BY DAVE PRICE
Daily Post Editor
Whenever you’re negotiating for something — whether it is a new car, a house or a job — and you’re not getting what you want, you need to have the courage to say “no” and walk away.
It’s a simple idea, but people seldom do it.
The ability to say “no” gives you all the power in a negotiation.
If you read Friday’s Post, you saw the story about how seven mega office projects are proposed for the mid-Peninsula. Together, they would result in 10.1 million square feet of office space. That means about 40,000 new employees, if you go by the rule of thumb that you get one new employee for every 250 square feet of office space.
How many homes have these seven developers proposed? Just 11,424.
That’s terrible. That would make our housing shortage much worse than it is today.
Leave the community whole
I like free markets. The less government, the better off we all are. And I think that if you own a piece of property, you have the right to do just about anything you want as long as you don’t make the lives of your neighbors worse. I mean you wouldn’t dump your garbage in your neighbor’s backyard, right? If you’re a developer and you increase traffic or raise the demand for housing, then you’ve got to solve those problems and leave the community whole.
I’m talking about full mitigation.
“Full mitigation” is a phrase I heard Santa Clara County Supervisor Joe Simitian start using a few years ago, and Palo Alto Mayor Eric Filseth said it in his state of the city address.
In the past, we’ve settled for partial mitigation. A project might produce 100 jobs, but a city council would be satisfied if the developer offered enough money to build 10 apartments. Or a project might increase traffic on a street, so the city would settle for money to build a bike lane.
If we had insisted on full mitigation on every project 20 or 30 years ago, we wouldn’t have the outlandish traffic and housing problems that make our lives miserable today.
But we can begin to correct this problem if we start insisting on full mitigation starting today.
Stanford’s housing gap
For instance, Stanford is proposing a 3.5-million-square-foot expansion over several years.
If you go by the formula of one job for every 250 square feet, that’s 14,000 additional people on campus. But the university is only proposing beds for 3,150 people.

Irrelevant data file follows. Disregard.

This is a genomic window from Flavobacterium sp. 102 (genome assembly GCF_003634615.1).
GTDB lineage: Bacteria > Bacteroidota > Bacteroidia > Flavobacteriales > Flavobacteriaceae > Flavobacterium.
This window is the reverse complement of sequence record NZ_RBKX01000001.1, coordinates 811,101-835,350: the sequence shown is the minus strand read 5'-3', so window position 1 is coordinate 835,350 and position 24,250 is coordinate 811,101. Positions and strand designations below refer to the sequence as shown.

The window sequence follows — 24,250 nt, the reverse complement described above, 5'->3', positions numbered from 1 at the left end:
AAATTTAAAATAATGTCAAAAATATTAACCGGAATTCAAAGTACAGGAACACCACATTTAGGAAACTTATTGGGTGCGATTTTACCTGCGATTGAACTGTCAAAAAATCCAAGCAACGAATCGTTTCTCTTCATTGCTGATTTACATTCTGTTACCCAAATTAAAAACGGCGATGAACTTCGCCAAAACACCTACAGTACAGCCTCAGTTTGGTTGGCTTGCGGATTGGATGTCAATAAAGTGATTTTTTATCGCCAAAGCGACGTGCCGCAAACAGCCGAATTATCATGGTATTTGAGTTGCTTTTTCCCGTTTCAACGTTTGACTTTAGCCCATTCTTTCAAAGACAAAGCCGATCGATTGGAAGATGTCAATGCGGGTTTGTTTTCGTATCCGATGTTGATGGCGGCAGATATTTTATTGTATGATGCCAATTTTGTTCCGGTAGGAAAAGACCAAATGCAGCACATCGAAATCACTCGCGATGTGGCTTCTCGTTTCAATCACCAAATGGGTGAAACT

Stanford is also proposing to pay $93 million for affordable housing in the cities near campus.
But if they’re only going to house 3,150 people, where will the other 10,850 people going to live?
The $93 million won’t pay for homes for 10,850 people. While $93 million sounds like a lot of money, when you divide it by 10,850, it comes out to $8,571 per person. That won’t build a home. That will pay for two to three months rent in Palo Alto.
If Stanford doesn’t fully mitigate this housing gap, the project shouldn’t be approved. Period.
Moving now to Redwood City, San Francisco developer Jay Paul Co. wants to build 1.1 million square feet of office space on the former sites of Malibu Grand Prix and Lyngso Garden Materials east of Highway 101. The project would add 3,200 jobs but have no housing.
When city officials have pressed Jay Paul’s representatives about that, they said that the soil is too contaminated for housing. If it’s too contaminated for housing, then it’s not safe for office workers either. These days people spend about as much time at their jobs as they do at home. Contaminated soil can be removed and replaced. It’s done all the time. But it’s not cheap.
No housing, no approval
Our next stop is East Palo Alto, where at the east end of Bay Road by Cooley Landing, New York developer Bill Uhrig wants city approval for 1.4-million square feet of office space in five buildings that would rise eight stories. It’s comparable to the Oracle complex in Redwood Shores. This development would result in 5,600 additional employees. No housing is proposed and Uhrig is offering little to mitigate the traffic that would pour out onto University Avenue, which is nearly at gridlock during the rush hours.
These projects shouldn’t get to first base in the approval process. They don’t even make the pretense of solving the problems they’ll create.
This takes courage
When it comes to negotiating with a developer, I realize that saying “no” isn’t easy. It takes courage and stubbornness.
A city attorney or top city planner will tell the council member that if they don’t surrender to the developer, they’ll get sued.
Just once I’d like to hear a council member say in response, “(Expletive) that, I’m looking out for the residents of this town, and if this developer wants to sue over this terrible project, bring it!”
Editor Dave Price’s column appears on Mondays. His email address is email@example.com.